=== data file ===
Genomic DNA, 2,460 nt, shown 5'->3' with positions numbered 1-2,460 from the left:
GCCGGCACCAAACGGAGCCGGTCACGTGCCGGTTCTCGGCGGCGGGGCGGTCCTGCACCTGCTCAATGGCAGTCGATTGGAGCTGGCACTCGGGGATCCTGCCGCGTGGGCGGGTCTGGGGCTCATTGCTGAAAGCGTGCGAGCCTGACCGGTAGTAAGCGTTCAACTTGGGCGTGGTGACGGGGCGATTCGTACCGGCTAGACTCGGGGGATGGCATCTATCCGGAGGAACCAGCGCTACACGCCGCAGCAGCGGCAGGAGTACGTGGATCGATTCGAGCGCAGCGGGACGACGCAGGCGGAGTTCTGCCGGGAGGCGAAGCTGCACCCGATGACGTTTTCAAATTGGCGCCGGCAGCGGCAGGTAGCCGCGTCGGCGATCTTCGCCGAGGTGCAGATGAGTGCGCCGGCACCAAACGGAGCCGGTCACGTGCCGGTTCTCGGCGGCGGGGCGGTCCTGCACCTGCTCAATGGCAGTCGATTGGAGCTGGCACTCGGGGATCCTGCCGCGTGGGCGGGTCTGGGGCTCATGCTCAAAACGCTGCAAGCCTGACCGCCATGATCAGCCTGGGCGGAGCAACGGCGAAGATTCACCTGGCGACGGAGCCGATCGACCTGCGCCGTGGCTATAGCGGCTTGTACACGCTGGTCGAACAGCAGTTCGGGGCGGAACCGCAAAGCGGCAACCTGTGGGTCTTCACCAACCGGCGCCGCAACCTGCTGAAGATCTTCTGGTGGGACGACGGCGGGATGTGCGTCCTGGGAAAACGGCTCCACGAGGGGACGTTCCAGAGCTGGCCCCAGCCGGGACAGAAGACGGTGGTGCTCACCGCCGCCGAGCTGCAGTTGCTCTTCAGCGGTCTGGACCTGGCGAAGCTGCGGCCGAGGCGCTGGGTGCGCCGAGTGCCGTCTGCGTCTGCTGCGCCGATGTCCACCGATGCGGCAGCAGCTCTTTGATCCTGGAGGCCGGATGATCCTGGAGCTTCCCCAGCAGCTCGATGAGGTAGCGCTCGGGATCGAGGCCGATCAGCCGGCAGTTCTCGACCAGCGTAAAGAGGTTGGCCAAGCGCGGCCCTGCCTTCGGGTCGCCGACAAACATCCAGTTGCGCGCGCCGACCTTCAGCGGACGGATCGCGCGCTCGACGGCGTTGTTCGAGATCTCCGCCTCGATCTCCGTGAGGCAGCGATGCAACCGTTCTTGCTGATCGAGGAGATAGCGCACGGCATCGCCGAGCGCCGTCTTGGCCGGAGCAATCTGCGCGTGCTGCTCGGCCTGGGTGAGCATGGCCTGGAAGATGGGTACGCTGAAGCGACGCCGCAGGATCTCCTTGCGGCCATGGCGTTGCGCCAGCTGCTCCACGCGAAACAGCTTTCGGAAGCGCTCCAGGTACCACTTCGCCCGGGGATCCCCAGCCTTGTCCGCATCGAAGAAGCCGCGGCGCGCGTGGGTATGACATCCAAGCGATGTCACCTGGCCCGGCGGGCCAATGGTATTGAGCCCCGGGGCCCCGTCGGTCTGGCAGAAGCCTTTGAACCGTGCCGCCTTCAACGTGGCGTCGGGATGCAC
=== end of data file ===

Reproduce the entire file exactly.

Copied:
Genomic DNA, 2,460 nt, shown 5'->3' with positions numbered 1-2,460 from the left:
GCCGGCACCAAACGGAGCCGGTCACGTGCCGGTTCTCGGCGGCGGGGCGGTCCTGCACCTGCTCAATGGCAGTCGATTGGAGCTGGCACTCGGGGATCCTGCCGCGTGGGCGGGTCTGGGGCTCATTGCTGAAAGCGTGCGAGCCTGACCGGTAGTAAGCGTTCAACTTGGGCGTGGTGACGGGGCGATTCGTACCGGCTAGACTCGGGGGATGGCATCTATCCGGAGGAACCAGCGCTACACGCCGCAGCAGCGGCAGGAGTACGTGGATCGATTCGAGCGCAGCGGGACGACGCAGGCGGAGTTCTGCCGGGAGGCGAAGCTGCACCCGATGACGTTTTCAAATTGGCGCCGGCAGCGGCAGGTAGCCGCGTCGGCGATCTTCGCCGAGGTGCAGATGAGTGCGCCGGCACCAAACGGAGCCGGTCACGTGCCGGTTCTCGGCGGCGGGGCGGTCCTGCACCTGCTCAATGGCAGTCGATTGGAGCTGGCACTCGGGGATCCTGCCGCGTGGGCGGGTCTGGGGCTCATGCTCAAAACGCTGCAAGCCTGACCGCCATGATCAGCCTGGGCGGAGCAACGGCGAAGATTCACCTGGCGACGGAGCCGATCGACCTGCGCCGTGGCTATAGCGGCTTGTACACGCTGGTCGAACAGCAGTTCGGGGCGGAACCGCAAAGCGGCAACCTGTGGGTCTTCACCAACCGGCGCCGCAACCTGCTGAAGATCTTCTGGTGGGACGACGGCGGGATGTGCGTCCTGGGAAAACGGCTCCACGAGGGGACGTTCCAGAGCTGGCCCCAGCCGGGACAGAAGACGGTGGTGCTCACCGCCGCCGAGCTGCAGTTGCTCTTCAGCGGTCTGGACCTGGCGAAGCTGCGGCCGAGGCGCTGGGTGCGCCGAGTGCCGTCTGCGTCTGCTGCGCCGATGTCCACCGATGCGGCAGCAGCTCTTTGATCCTGGAGGCCGGATGATCCTGGAGCTTCCCCAGCAGCTCGATGAGGTAGCGCTCGGGATCGAGGCCGATCAGCCGGCAGTTCTCGACCAGCGTAAAGAGGTTGGCCAAGCGCGGCCCTGCCTTCGGGTCGCCGACAAACATCCAGTTGCGCGCGCCGACCTTCAGCGGACGGATCGCGCGCTCGACGGCGTTGTTCGAGATCTCCGCCTCGATCTCCGTGAGGCAGCGATGCAACCGTTCTTGCTGATCGAGGAGATAGCGCACGGCATCGCCGAGCGCCGTCTTGGCCGGAGCAATCTGCGCGTGCTGCTCGGCCTGGGTGAGCATGGCCTGGAAGATGGGTACGCTGAAGCGACGCCGCAGGATCTCCTTGCGGCCATGGCGTTGCGCCAGCTGCTCCACGCGAAACAGCTTTCGGAAGCGCTCCAGGTACCACTTCGCCCGGGGATCCCCAGCCTTGTCCGCATCGAAGAAGCCGCGGCGCGCGTGGGTATGACATCCAAGCGATGTCACCTGGCCCGGCGGGCCAATGGTATTGAGCCCCGGGGCCCCGTCGGTCTGGCAGAAGCCTTTGAACCGTGCCGCCTTCAACGTGGCGTCGGGATGCAC